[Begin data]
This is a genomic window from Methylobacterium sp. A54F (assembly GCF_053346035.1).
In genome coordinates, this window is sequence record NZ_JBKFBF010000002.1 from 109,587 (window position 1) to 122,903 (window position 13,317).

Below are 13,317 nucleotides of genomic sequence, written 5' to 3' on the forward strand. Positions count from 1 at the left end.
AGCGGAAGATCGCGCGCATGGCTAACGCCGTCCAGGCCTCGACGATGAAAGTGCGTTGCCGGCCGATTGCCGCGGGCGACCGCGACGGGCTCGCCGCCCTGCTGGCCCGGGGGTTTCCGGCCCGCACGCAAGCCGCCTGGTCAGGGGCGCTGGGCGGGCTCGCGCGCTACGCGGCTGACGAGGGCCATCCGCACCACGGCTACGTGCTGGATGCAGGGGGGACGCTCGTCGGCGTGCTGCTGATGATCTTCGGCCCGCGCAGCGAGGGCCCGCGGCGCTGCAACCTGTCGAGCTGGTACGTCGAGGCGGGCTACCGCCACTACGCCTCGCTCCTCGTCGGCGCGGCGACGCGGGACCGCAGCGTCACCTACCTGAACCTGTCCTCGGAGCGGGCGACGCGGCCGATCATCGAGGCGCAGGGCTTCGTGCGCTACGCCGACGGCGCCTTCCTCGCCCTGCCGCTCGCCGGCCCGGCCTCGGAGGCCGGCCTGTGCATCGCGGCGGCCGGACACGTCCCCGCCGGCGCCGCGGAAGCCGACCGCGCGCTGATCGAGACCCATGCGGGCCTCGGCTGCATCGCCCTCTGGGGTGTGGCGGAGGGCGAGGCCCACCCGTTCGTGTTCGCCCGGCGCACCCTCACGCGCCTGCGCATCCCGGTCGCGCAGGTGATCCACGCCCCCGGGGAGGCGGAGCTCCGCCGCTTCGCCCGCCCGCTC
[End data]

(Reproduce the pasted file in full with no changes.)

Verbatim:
This is a genomic window from Methylobacterium sp. A54F (assembly GCF_053346035.1).
In genome coordinates, this window is sequence record NZ_JBKFBF010000002.1 from 109,587 (window position 1) to 122,903 (window position 13,317).

Below are 13,317 nucleotides of genomic sequence, written 5' to 3' on the forward strand. Positions count from 1 at the left end.
AGCGGAAGATCGCGCGCATGGCTAACGCCGTCCAGGCCTCGACGATGAAAGTGCGTTGCCGGCCGATTGCCGCGGGCGACCGCGACGGGCTCGCCGCCCTGCTGGCCCGGGGGTTTCCGGCCCGCACGCAAGCCGCCTGGTCAGGGGCGCTGGGCGGGCTCGCGCGCTACGCGGCTGACGAGGGCCATCCGCACCACGGCTACGTGCTGGATGCAGGGGGGACGCTCGTCGGCGTGCTGCTGATGATCTTCGGCCCGCGCAGCGAGGGCCCGCGGCGCTGCAACCTGTCGAGCTGGTACGTCGAGGCGGGCTACCGCCACTACGCCTCGCTCCTCGTCGGCGCGGCGACGCGGGACCGCAGCGTCACCTACCTGAACCTGTCCTCGGAGCGGGCGACGCGGCCGATCATCGAGGCGCAGGGCTTCGTGCGCTACGCCGACGGCGCCTTCCTCGCCCTGCCGCTCGCCGGCCCGGCCTCGGAGGCCGGCCTGTGCATCGCGGCGGCCGGACACGTCCCCGCCGGCGCCGCGGAAGCCGACCGCGCGCTGATCGAGACCCATGCGGGCCTCGGCTGCATCGCCCTCTGGGGTGTGGCGGAGGGCGAGGCCCACCCGTTCGTGTTCGCCCGGCGCACCCTCACGCGCCTGCGCATCCCGGTCGCGCAGGTGATCCACGCCCCCGGGGAGGCGGAGCTCCGCCGCTTCGCCCGCCCGCTC